Who Put the Rainbow in The Wizard of Oz?: Yip Harburg, Lyricist Paperback – Aug 1 1995
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From Library Journal
From his Russian-Jewish, New York City roots through his prolific working years as lyricist for such successes as the film The Wizard of Oz and Broadway's Bloomer Girl and Finian's Rainbow, E. Y. ("Yip") Harburg seemed ready for anything but the McCarthyism that blacklisted him in the 1950s for his associations with certain groups and his avowal of "democratic socialist" ideals. Illustrated with lyrics from his entire output, this admiring title adds to the literature on the history of the Broadway musical the perspective of an accomplished wordsmith who collaborated with major composers like Harold Arlen, Burton Lane, Vernon Duke, and Jerome Kern but whose own name has been less well remembered. A worthwhile addition for large musical theater collections.
- Bonnie Jo Dopp, formerly with Dist. of Columbia P.L.
Copyright 1993 Reed Business Information, Inc. --This text refers to an out of print or unavailable edition of this title.
"Brother, Can You Spare a Dime?," "Somewhere Over the Rainbow," "How Are Things in Glocca Morra?" and "April in Paris" are some of the most beloved songs of the American musical theater. Their lyricist, Yip Harburg, was, like so many of his peers, the son of Jewish immigrants, Russian in his case, who settled on the lower-east side of Manhattan. Inspired by the theater at an early age, he did not begin his career until he was in his thirties and had spent a stint managing the family business--an experience he detested. One of the songsmiths who changed the American musical from the revue format into a so-called book show in which song and dance became media for telling a dramatic story, Harburg's most famous collaborators were Harold Arlen, his partner in 111 efforts including The Wizard of Oz, and Barton Lane, with whom his most famous product was Finian's Rainbow. This biography benefits from the collaboration of Harburg's son Ernie; plenty of pictures; appendixes of Harburg's stage, film, and broadcast credits; a list of his song titles; and lots of quoted lyrics. Edward Lighthart --This text refers to an out of print or unavailable edition of this title.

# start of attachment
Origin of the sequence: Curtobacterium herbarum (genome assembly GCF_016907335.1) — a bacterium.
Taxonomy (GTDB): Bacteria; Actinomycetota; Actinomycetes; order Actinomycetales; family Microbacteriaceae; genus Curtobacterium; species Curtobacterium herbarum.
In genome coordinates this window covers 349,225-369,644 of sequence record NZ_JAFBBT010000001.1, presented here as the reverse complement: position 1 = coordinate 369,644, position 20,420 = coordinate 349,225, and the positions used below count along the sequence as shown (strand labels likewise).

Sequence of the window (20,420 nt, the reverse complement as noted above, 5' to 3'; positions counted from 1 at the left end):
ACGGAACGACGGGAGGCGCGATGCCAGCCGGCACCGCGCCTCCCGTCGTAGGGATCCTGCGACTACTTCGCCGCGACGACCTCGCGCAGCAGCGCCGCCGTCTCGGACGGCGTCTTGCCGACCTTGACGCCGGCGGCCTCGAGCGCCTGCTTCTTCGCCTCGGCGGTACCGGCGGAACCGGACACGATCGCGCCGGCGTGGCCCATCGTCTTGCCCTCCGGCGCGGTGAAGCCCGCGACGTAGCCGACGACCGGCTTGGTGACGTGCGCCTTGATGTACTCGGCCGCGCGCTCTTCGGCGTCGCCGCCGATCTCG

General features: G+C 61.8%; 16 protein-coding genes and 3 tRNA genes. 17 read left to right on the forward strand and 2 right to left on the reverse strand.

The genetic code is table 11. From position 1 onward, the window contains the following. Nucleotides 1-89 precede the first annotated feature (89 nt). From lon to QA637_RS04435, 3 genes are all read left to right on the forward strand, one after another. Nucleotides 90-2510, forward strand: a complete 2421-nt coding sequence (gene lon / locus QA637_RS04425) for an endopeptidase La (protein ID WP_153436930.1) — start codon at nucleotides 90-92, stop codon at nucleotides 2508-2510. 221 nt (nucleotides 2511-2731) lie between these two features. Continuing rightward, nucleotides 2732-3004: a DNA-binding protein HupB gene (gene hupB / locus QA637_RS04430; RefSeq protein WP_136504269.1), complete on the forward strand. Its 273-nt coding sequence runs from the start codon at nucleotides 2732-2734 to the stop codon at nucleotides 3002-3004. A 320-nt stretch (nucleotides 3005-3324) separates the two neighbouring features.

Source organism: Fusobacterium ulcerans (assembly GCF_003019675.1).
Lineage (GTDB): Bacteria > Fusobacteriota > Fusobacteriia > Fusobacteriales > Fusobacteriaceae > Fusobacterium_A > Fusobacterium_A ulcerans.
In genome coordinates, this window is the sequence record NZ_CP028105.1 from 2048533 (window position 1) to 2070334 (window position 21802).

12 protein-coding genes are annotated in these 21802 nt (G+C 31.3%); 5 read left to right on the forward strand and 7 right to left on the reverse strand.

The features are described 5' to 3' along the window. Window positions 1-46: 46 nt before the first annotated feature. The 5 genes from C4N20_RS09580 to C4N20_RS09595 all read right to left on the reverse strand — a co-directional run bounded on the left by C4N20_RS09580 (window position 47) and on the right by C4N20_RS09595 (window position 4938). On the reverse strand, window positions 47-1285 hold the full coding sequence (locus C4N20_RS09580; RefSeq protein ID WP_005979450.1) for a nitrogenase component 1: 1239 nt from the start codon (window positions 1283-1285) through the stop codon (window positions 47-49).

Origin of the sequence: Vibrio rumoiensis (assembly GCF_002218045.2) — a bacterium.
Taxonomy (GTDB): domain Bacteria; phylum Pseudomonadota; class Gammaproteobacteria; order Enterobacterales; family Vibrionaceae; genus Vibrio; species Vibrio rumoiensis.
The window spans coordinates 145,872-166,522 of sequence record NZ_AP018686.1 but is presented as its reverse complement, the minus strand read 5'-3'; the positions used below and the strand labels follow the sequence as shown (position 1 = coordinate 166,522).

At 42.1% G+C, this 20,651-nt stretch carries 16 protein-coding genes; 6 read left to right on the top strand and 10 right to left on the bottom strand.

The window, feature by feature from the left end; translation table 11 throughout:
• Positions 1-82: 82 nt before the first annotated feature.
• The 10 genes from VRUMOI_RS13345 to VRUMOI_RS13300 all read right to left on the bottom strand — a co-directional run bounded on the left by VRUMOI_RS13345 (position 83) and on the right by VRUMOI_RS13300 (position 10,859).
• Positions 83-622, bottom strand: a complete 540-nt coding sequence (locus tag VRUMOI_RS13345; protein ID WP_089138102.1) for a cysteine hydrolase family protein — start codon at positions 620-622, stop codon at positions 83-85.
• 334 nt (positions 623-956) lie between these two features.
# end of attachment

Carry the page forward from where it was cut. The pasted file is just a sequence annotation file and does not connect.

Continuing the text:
Most Helpful Customer Reviews on Amazon.com (beta)
Yip Harburg - lyricist for Finian's Rainbow, Bloomer Girl, and Wizard of Oz, as well as a metric ton of standards in the American songbook - ranks with such colleagues as Ira Gershwin, Irving Berlin, Johnny Mercer, and Lorenz Hart. Unlike most of his rivals, he had mastered the old French "trick" verse forms like villanelle, triolet, and rondeau. His lyrics tend to read well, even without their tunes.
Contrary to popular opinion, however, he did not introduce sophisticated wit into the American lyric. That tradition went back to P. G. Wodehouse's contributions to Kern's Princess shows, at least. What he did bring in was a concern for social issues (his first big hit was "Brother, Can You Spare a Dime"), a unique fancy, and a gallon of knockabout humor. He mastered the comic song, as "Lydia, the Tatood Lady" for Groucho Marx amply shows. He also is probably the classic pop lyricist who pushed metaphor and simile to their limit while keeping the breezy American idiom and without crossing over to the deadeningly Arty.
Meyerson and Harburg (Yip's son) do a great job of laying out the roots of the political and cultural movements Yip came from. They do a bang-up job analyzing lyrics without getting too technical. They also include an addendum, written by Yip, on "cosmic mysteries." Harburg came to a hard, realistic atheism early and stuck with it, but he was a dreamer by temperament and by conviction. Consequently, there's an interesting tension throughout the chapter that lifts it above the trite and New Age-y. It's also funny as hell.
The only reason I don't give this book 5 stars is because I can't bring myself to mention it in the same breath as Anna Karenina. However, it's still a wonderful book on one of our best song poets.
Every time I mention Yip Harburg in a conversation and get "Who?" in response, I offer to loan them this book.
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